- Associated Press - Tuesday, February 16, 2016

The Munster Times. Feb. 12, 2016

Alcohol permits could remove hurdles to progress at state parks.

Government bodies frequently relax rules and lower hurdles in the name of inducing progress and development.

Our city and town councils sometimes offer tax breaks or other amnesties in the name of attracting businesses that bring new jobs, a broader tax base or a higher quality of life for residents.

The goal is no different under a bill, which already passed the Indiana House and is in the hands of the Senate, that would create a new tool for attracting visitors and generating revenue at Indiana State Parks.

The measure would allow the Indiana Department of Natural Resources to obtain a new “state park” classification of alcohol permit to sell liquor at any or all of its facilities. Alcohol and other sales are an important part of the formula for repairing and developing the crumbling Indiana Dunes State Park pavilion into a destination spot.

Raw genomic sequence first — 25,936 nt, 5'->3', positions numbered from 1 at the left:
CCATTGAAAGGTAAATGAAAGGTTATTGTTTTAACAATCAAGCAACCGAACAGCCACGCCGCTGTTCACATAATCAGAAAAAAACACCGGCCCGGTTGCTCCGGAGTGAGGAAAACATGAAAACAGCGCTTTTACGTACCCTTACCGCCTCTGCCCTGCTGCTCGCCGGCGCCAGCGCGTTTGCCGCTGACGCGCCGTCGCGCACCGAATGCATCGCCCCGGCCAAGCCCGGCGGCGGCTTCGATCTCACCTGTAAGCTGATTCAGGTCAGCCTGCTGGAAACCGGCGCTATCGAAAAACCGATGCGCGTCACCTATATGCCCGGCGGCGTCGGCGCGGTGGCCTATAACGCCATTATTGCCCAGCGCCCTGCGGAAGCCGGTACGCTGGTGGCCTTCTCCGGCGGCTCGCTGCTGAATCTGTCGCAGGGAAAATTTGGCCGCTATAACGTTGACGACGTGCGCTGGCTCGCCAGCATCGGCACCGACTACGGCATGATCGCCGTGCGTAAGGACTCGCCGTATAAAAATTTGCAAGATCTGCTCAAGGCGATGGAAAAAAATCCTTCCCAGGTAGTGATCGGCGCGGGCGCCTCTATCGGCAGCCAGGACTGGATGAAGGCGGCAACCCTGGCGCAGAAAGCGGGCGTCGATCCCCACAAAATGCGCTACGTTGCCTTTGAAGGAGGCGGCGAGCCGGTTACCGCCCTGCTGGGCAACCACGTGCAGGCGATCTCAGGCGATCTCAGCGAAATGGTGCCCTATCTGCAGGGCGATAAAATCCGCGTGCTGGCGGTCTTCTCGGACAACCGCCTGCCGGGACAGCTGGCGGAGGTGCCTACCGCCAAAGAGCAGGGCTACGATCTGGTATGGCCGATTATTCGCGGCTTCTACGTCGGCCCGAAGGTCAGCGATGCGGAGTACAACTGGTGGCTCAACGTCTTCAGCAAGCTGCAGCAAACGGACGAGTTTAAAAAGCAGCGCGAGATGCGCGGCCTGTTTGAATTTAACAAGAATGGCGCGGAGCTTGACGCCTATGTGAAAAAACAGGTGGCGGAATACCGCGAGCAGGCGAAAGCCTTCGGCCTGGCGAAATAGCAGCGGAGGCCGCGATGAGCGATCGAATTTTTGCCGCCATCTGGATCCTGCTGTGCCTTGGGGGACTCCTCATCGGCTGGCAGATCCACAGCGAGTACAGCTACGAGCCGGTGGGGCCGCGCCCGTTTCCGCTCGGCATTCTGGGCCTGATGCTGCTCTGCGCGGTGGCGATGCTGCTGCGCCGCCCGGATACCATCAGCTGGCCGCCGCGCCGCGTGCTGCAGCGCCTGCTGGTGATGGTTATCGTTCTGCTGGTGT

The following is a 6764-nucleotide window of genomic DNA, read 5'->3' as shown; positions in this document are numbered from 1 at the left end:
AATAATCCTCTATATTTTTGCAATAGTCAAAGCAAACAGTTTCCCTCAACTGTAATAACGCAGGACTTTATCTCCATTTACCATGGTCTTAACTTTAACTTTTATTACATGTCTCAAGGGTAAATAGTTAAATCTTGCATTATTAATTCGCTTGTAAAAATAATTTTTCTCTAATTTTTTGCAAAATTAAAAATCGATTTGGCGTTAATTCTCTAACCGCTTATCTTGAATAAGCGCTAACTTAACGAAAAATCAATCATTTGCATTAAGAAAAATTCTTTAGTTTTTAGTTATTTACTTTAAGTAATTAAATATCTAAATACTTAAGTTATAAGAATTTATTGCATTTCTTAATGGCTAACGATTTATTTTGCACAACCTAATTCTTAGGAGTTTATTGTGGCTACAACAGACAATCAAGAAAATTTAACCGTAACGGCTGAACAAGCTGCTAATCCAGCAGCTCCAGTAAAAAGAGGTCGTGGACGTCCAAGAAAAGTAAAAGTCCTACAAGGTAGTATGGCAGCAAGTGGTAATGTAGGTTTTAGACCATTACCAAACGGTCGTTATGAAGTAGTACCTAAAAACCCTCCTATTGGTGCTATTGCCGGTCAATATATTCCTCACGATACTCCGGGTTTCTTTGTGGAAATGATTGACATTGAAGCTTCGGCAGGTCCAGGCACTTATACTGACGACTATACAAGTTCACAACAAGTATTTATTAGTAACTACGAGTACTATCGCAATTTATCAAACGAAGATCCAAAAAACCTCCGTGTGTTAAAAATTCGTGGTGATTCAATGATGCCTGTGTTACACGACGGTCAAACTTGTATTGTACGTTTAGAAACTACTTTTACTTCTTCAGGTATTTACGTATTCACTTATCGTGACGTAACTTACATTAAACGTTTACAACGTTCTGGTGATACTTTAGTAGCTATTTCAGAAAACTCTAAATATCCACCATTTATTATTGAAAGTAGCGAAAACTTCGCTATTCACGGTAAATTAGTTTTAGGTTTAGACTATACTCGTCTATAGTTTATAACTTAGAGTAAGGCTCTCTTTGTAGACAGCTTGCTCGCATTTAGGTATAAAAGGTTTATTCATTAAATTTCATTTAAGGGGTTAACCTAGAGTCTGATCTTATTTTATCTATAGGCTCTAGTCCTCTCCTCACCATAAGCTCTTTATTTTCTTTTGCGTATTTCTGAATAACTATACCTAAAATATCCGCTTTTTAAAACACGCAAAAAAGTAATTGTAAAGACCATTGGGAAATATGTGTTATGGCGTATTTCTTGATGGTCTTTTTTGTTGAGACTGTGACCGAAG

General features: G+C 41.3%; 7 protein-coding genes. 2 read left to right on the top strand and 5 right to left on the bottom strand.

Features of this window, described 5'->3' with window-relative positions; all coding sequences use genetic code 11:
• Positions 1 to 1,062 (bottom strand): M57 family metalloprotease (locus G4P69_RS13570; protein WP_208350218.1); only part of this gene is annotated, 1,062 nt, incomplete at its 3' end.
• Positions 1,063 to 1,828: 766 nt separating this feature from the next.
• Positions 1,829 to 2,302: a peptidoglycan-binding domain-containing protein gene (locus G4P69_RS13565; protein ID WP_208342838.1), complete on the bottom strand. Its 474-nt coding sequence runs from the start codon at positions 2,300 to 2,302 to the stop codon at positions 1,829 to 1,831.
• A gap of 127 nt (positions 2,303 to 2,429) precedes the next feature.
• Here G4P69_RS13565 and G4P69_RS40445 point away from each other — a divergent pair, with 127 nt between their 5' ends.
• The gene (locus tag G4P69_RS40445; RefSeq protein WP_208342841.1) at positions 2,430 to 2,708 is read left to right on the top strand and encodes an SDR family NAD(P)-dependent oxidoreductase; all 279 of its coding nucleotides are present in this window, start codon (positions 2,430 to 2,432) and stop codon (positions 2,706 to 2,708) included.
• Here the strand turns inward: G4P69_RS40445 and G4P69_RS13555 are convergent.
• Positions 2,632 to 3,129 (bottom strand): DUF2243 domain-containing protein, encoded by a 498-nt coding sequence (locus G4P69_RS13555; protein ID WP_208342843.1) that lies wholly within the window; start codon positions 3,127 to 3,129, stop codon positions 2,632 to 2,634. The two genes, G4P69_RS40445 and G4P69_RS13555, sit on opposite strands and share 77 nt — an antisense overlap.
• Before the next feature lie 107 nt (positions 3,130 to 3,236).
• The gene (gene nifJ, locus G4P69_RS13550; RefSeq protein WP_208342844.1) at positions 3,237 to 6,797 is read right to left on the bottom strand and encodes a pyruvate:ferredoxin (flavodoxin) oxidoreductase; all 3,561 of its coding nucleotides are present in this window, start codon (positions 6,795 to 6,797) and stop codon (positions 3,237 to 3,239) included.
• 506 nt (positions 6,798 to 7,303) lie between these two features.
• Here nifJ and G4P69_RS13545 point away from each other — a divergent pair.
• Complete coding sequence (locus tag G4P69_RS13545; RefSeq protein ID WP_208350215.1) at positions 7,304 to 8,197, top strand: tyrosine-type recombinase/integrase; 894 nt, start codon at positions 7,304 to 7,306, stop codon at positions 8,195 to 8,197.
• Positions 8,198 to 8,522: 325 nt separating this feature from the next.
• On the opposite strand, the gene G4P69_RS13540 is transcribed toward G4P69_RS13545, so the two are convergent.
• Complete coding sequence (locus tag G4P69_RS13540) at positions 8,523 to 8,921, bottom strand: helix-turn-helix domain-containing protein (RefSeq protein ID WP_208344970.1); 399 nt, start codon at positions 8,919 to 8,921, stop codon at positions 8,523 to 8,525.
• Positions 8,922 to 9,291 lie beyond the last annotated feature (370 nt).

The bill would allow the DNR to bypass traditional rules for obtaining alcohol permits - including local review.

The issue looms large for the future fortunes of Indiana Dunes State Park in Chesterton, where developers plan to renovate the old pavilion with a banquet hall, restaurant and other amenities.

Indiana senators should consider passing this bill on to the governor as a bipartisan measure to invigorate our state park system as a whole.

The Indiana Dunes State Park pavilion represents a public-private partnership that could make a beautiful state park more user-friendly and attract more users - which should be the goal of any government recreational facility.